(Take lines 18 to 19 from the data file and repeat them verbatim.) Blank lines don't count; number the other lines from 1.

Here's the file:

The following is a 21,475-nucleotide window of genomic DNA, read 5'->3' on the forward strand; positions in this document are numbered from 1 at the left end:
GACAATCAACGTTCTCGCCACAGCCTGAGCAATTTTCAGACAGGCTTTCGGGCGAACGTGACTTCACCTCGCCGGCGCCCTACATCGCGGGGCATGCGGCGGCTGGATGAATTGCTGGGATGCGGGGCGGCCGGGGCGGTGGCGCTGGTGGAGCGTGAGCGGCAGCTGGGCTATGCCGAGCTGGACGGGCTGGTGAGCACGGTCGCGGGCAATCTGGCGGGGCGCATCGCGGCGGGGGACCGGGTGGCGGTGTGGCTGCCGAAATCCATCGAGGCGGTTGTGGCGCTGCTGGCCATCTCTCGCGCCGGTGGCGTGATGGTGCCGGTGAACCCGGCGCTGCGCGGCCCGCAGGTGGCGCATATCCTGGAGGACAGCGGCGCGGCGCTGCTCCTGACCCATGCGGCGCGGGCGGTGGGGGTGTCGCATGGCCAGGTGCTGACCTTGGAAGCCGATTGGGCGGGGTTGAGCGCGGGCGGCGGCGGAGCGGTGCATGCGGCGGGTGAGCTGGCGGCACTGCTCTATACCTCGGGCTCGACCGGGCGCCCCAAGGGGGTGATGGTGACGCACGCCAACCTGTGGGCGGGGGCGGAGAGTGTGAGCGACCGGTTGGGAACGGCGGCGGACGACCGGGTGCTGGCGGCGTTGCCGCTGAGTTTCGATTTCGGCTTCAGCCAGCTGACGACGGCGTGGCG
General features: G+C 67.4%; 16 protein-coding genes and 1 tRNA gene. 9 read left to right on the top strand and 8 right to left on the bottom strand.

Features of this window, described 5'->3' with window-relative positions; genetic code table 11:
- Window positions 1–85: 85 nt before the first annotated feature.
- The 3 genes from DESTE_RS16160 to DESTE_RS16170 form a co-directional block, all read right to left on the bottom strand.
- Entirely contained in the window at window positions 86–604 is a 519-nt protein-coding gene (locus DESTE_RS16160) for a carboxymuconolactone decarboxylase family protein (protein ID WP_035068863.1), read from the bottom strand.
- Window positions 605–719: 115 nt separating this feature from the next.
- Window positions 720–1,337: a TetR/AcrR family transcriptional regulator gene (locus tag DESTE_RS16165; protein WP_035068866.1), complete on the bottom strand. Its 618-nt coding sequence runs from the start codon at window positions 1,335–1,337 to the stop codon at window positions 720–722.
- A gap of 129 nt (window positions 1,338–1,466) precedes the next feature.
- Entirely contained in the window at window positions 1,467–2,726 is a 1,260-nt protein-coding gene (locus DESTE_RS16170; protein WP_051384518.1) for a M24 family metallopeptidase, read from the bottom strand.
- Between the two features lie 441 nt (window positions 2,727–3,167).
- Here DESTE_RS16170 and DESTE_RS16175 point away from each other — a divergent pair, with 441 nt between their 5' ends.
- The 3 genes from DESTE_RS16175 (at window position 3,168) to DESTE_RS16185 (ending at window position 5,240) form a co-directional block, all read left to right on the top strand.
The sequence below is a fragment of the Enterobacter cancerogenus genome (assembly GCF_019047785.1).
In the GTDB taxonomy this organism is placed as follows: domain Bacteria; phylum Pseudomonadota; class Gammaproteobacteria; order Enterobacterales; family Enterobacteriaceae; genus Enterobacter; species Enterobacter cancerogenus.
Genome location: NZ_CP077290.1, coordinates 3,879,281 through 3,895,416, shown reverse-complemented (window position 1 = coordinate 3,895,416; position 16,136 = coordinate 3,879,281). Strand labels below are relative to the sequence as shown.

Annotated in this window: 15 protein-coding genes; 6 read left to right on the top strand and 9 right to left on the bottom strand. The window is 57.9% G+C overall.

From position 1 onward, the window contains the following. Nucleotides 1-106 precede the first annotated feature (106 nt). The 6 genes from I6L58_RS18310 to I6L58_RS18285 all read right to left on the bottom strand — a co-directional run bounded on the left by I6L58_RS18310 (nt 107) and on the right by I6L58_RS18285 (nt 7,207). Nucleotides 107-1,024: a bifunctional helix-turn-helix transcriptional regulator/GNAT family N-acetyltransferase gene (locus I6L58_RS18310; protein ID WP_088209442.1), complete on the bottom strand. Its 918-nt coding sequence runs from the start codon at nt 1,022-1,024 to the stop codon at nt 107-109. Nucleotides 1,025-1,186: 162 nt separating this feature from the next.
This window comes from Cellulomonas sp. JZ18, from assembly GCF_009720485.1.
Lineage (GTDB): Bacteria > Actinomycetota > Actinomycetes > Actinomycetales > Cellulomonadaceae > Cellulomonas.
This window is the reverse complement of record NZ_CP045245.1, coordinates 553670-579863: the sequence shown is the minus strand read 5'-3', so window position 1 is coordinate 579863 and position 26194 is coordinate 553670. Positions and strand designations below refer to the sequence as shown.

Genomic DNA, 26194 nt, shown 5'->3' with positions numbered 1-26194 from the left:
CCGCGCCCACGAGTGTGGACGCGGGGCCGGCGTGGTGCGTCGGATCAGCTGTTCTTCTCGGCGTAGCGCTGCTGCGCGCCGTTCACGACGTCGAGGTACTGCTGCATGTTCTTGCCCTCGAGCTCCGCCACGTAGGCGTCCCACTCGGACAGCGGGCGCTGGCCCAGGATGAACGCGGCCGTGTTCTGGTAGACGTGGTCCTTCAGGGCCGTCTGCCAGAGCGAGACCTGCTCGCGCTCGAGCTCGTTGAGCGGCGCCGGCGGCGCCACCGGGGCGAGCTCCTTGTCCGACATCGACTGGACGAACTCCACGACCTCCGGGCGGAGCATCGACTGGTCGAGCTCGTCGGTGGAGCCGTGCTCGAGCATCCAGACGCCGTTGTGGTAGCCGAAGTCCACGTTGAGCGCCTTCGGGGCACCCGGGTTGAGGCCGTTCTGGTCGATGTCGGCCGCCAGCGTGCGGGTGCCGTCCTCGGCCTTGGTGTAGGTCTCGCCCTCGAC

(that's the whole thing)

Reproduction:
Annotated in this window: 15 protein-coding genes; 6 read left to right on the top strand and 9 right to left on the bottom strand. The window is 57.9% G+C overall.

From position 1 onward, the window contains the following. Nucleotides 1-106 precede the first annotated feature (106 nt). The 6 genes from I6L58_RS18310 to I6L58_RS18285 all read right to left on the bottom strand — a co-directional run bounded on the left by I6L58_RS18310 (nt 107) and on the right by I6L58_RS18285 (nt 7,207). Nucleotides 107-1,024: a bifunctional helix-turn-helix transcriptional regulator/GNAT family N-acetyltransferase gene (locus I6L58_RS18310; protein ID WP_088209442.1), complete on the bottom strand. Its 918-nt coding sequence runs from the start codon at nt 1,022-1,024 to the stop codon at nt 107-109. Nucleotides 1,025-1,186: 162 nt separating this feature from the next.